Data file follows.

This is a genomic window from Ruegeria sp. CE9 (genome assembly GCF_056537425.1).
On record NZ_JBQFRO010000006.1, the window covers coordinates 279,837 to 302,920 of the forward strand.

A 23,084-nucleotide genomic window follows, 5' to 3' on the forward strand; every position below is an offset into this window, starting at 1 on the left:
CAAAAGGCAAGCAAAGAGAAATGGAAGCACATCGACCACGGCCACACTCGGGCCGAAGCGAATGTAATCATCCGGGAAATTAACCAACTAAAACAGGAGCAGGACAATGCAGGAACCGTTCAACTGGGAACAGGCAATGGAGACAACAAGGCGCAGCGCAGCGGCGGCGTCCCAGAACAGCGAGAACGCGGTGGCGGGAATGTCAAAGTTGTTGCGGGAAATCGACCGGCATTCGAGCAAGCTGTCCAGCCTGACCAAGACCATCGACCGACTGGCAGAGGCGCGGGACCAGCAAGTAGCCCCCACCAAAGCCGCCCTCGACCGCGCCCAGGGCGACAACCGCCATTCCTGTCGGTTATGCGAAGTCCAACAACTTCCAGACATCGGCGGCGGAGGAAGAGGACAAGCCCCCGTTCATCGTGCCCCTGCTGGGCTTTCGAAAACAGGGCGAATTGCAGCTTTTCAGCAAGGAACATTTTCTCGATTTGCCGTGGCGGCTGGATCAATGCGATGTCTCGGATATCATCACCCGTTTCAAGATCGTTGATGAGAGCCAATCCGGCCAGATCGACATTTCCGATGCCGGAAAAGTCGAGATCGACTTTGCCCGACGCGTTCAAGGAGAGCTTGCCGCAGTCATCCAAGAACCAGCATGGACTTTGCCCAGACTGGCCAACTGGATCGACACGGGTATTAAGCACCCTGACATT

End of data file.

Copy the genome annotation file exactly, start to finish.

This is a genomic window from Ruegeria sp. CE9 (genome assembly GCF_056537425.1).
On record NZ_JBQFRO010000006.1, the window covers coordinates 279,837 to 302,920 of the forward strand.

A 23,084-nucleotide genomic window follows, 5' to 3' on the forward strand; every position below is an offset into this window, starting at 1 on the left:
CAAAAGGCAAGCAAAGAGAAATGGAAGCACATCGACCACGGCCACACTCGGGCCGAAGCGAATGTAATCATCCGGGAAATTAACCAACTAAAACAGGAGCAGGACAATGCAGGAACCGTTCAACTGGGAACAGGCAATGGAGACAACAAGGCGCAGCGCAGCGGCGGCGTCCCAGAACAGCGAGAACGCGGTGGCGGGAATGTCAAAGTTGTTGCGGGAAATCGACCGGCATTCGAGCAAGCTGTCCAGCCTGACCAAGACCATCGACCGACTGGCAGAGGCGCGGGACCAGCAAGTAGCCCCCACCAAAGCCGCCCTCGACCGCGCCCAGGGCGACAACCGCCATTCCTGTCGGTTATGCGAAGTCCAACAACTTCCAGACATCGGCGGCGGAGGAAGAGGACAAGCCCCCGTTCATCGTGCCCCTGCTGGGCTTTCGAAAACAGGGCGAATTGCAGCTTTTCAGCAAGGAACATTTTCTCGATTTGCCGTGGCGGCTGGATCAATGCGATGTCTCGGATATCATCACCCGTTTCAAGATCGTTGATGAGAGCCAATCCGGCCAGATCGACATTTCCGATGCCGGAAAAGTCGAGATCGACTTTGCCCGACGCGTTCAAGGAGAGCTTGCCGCAGTCATCCAAGAACCAGCATGGACTTTGCCCAGACTGGCCAACTGGATCGACACGGGTATTAAGCACCCTGACATT